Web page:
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UN rights body extends mandate of Special Rapporteur on Russia

The UN Human Rights Council also “strongly urged” Russian authorities to comply with all the State’s obligations under international human rights law.

It also called for upholding fundamental freedoms, including those of thought, opinion and expression, and peaceful assembly, “in particular by removing restrictions on diversity in ideas, criticism and dissent as well as associated rights to liberty and security of person, fair trial, and freedom from torture.”

The Special Rapporteur investigative role examining human rights inside Russia was agreed for the first time only last year, in the wake of Russia’s invasion of Ukraine.

The vote came after Russia’s bid to rejoin the Council was rejected by the UN General Assembly on Tuesday.

The decision on the extension was made in a resolution that was backed by 18 Council members and opposed by seven (Bolivia, China, Cuba, Eritrea, Kazakhstan, Kyrgyzstan, and Viet Nam). Twenty-two members abstained.

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Call for ‘full engagement’

Through the resolution, the Human Rights Council also called on Russia to “establish full and non-selective engagement” with all UN human rights mechanisms, constructive communication and full cooperation with the mandate of the Special Rapporteur.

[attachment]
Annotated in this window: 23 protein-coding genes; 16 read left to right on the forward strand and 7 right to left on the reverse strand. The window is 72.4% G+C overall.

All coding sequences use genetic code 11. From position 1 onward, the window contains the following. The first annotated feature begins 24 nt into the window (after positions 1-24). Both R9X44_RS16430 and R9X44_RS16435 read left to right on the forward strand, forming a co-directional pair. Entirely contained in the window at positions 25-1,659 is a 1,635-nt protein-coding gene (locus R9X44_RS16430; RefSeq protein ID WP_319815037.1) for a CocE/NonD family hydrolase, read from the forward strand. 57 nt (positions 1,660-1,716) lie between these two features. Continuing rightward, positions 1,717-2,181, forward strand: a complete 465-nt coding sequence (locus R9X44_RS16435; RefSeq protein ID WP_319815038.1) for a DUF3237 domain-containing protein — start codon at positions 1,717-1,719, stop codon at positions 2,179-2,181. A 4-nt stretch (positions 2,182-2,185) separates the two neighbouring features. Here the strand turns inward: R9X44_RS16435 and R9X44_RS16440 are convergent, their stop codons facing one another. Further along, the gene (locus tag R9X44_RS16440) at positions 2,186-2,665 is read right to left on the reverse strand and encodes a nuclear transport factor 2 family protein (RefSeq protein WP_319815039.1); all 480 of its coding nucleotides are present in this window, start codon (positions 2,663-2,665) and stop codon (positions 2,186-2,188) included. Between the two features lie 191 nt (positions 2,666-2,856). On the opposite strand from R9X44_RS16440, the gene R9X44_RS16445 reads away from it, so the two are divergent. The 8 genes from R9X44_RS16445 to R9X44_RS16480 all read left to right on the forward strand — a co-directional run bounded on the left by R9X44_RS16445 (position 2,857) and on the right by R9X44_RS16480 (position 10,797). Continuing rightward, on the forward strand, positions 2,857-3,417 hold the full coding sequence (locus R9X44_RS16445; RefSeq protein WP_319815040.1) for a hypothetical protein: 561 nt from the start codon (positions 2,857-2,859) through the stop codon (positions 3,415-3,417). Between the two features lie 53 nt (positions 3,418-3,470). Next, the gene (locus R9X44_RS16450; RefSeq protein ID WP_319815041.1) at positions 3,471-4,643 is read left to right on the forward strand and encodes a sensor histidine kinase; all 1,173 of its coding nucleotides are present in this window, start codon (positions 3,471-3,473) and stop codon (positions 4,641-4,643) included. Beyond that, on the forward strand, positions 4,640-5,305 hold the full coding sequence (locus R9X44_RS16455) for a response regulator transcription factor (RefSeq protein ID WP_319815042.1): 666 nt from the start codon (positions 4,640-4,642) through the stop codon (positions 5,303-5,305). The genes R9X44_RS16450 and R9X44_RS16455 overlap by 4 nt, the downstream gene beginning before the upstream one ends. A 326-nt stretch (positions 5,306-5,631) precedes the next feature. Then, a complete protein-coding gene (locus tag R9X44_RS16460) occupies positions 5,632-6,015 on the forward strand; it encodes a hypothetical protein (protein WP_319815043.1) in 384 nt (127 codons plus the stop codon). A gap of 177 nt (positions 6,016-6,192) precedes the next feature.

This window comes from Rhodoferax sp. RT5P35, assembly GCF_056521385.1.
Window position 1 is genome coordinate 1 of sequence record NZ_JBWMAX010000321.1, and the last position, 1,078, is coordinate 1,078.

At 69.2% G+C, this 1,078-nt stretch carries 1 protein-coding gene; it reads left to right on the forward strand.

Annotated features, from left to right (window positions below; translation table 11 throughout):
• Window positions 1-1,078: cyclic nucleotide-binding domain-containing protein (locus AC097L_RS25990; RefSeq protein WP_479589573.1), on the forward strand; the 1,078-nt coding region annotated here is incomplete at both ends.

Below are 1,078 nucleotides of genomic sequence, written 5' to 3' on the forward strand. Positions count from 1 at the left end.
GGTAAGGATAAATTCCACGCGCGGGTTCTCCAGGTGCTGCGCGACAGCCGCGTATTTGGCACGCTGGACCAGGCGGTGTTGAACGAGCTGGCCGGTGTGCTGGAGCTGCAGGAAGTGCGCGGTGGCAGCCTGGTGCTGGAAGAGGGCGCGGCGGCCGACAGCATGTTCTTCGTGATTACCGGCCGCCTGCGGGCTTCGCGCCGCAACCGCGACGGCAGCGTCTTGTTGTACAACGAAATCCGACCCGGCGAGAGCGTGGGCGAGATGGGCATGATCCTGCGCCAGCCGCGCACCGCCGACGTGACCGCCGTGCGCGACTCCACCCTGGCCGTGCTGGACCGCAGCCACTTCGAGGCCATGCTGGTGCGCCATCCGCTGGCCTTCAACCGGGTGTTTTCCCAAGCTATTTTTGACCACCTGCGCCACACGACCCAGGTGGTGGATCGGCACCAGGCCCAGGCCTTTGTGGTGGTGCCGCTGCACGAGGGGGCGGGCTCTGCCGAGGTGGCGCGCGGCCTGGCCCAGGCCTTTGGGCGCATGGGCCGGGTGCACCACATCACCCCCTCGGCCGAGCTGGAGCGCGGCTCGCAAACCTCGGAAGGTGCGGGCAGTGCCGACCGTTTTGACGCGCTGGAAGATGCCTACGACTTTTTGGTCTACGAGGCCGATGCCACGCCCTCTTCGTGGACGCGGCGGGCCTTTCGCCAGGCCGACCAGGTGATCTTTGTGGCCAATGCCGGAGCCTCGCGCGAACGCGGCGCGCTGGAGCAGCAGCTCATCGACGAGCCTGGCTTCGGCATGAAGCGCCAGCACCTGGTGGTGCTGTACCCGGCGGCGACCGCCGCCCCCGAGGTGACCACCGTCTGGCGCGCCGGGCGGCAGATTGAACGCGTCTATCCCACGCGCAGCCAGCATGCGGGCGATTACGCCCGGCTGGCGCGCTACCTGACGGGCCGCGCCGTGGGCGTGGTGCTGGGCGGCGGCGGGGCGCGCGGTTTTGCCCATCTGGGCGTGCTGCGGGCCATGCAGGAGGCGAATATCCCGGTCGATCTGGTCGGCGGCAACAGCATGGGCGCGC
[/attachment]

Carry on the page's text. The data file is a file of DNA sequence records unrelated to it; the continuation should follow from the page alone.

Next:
It also called for unhindered access to the mandate holder to visit the country and to meet freely with relevant stakeholders, including civil society and human rights defenders, as well as individuals in detention.

The Council further urged Russian authorities “to refrain from all forms of intimidation and reprisals against persons and associations for their cooperation with these bodies.”

Mandate of the Special Rapporteur

The mandate of Special Rapporteur on the situation of human rights in Russia was established by the Council in October 2022. The rapporteur is tasked with monitoring, assessing and reporting on the rights situation in the country.

Last month the independent expert issued a report noting a “significant deterioration” in human rights across in Russia since it invasion of Ukraine in February last year, and described a “systematic crackdown” on civil society.

The current mandate holder – appointed by the Council to serve in an individual capacity, independent of any country or the UN Secretariat – is Mariana Katzarova of Bulgaria. She was appointed on 4 April and assumed her functions on 1 May.

Ms. Katzarova is not a UN staff member and does not draw a salary from the Organization.

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